Retail store operations and food waste
Christoph Teller, Christina Holweg, Gerald Reiner, Herbert Kotzab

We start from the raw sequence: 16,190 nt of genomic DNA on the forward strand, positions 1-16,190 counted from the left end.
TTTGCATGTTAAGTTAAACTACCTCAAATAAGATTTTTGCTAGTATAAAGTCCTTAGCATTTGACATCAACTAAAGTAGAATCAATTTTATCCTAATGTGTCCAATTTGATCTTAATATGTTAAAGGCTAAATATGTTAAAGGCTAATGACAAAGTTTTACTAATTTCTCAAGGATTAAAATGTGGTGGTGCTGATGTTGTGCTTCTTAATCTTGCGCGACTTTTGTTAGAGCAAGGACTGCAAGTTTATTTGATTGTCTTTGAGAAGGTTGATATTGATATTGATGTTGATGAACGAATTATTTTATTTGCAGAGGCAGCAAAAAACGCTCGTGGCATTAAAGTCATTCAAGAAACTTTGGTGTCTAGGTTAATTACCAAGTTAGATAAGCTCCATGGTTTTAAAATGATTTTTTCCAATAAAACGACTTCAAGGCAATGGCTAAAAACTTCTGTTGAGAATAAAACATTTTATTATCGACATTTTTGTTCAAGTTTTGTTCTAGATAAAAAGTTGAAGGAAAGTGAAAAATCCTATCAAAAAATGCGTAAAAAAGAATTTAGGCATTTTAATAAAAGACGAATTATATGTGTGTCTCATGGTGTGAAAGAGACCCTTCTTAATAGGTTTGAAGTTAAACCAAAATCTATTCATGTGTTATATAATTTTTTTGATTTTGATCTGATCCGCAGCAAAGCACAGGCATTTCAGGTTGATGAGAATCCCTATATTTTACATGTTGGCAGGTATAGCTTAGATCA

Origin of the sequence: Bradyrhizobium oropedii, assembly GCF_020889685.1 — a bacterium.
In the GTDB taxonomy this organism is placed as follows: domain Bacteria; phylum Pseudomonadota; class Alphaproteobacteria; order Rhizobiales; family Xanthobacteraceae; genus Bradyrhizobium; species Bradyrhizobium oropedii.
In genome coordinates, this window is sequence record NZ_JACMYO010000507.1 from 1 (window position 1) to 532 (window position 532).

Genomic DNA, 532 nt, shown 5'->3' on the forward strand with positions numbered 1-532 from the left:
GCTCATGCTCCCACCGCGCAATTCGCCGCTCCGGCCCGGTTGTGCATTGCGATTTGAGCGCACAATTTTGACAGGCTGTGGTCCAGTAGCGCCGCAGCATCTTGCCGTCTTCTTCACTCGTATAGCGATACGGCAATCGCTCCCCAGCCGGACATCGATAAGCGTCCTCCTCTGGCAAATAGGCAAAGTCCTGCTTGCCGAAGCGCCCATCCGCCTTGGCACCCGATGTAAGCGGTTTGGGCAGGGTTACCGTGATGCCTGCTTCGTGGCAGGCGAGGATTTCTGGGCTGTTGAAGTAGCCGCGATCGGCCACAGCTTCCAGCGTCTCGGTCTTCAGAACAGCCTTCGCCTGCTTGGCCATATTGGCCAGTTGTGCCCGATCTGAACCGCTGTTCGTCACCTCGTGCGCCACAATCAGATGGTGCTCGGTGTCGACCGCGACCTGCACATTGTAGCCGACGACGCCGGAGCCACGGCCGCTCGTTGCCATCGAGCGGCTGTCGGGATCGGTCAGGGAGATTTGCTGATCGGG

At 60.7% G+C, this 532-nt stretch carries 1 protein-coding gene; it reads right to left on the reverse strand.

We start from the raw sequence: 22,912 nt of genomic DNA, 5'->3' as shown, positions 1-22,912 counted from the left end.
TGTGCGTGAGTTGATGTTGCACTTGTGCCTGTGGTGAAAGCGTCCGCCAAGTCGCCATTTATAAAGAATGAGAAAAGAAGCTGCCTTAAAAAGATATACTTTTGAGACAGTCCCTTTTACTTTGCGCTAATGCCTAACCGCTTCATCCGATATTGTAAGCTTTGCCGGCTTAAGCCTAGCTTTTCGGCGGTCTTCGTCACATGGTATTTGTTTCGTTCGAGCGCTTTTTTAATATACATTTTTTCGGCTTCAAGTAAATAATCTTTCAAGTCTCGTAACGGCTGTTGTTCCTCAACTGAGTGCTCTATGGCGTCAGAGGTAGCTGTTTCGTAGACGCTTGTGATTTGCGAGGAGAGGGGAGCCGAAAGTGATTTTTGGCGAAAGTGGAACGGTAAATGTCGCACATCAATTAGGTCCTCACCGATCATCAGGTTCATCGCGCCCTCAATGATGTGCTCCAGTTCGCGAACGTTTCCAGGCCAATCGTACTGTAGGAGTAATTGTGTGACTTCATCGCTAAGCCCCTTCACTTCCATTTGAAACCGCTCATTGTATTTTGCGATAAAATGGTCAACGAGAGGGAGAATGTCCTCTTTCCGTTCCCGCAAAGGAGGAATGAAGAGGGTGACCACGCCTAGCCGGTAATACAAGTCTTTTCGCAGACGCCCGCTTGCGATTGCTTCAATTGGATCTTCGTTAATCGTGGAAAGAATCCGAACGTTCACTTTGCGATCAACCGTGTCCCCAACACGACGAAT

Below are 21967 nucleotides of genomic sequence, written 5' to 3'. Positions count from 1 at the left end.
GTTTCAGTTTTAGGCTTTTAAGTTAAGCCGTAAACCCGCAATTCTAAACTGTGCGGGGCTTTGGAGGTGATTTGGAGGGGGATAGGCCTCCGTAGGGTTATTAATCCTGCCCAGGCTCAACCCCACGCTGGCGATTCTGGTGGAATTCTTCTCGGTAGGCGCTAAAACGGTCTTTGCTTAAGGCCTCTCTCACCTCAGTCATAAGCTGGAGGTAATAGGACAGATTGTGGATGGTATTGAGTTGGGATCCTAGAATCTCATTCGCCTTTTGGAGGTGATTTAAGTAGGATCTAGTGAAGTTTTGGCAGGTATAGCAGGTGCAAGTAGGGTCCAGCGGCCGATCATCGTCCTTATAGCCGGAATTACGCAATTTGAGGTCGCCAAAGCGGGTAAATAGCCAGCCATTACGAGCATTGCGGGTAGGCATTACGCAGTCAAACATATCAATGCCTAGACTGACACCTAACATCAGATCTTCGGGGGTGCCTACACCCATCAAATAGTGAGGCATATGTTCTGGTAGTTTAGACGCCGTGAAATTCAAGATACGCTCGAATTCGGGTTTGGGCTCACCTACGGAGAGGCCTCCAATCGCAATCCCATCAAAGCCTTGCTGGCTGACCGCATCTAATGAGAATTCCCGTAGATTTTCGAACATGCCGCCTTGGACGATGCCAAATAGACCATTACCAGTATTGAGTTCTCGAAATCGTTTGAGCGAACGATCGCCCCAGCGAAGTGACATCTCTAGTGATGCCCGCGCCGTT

This paper focuses on the issue of food waste from a retail and store operations perspective, with the aim to identify the root causes of food waste occurrence at a retail store level across different store formats and product categories. To achieve this, we first conducted case studies, including semi-structured interviews with store managers. This exploratory research involved 28 cases across dominant retail store formats (i.e., super- and hypermarkets and discount and convenience stores). The results along with secondary data research underlie a process simulation modeling approach that quantifies the impact of selected root causes of food waste by considering the dependencies between them. Finally, we conducted semi-structured interviews with 12 food waste experts to confirm findings of the case studies and simulations and to delineate the practical implications of our research and the related solutions. Our findings show that the root causes of food waste are related to undesirable customer behavior and erratic demand, inefficient store operations and replenishment policies, and elevated product (quality) requirements of both retail organizations and customers. Root causes and their impacts differ across store formats and product categories. Furthermore, the interdependencies between the root causes in the different spheres of responsibility and influence (i.e., customers, the store, and the parent organization) are evident. The paper contributes to the literature by providing detailed understanding of retail operations related to the occurrence of food waste across store formats at a product-category level and revealing pathways for preventing and reducing the occurrence of food waste at a retail store level.
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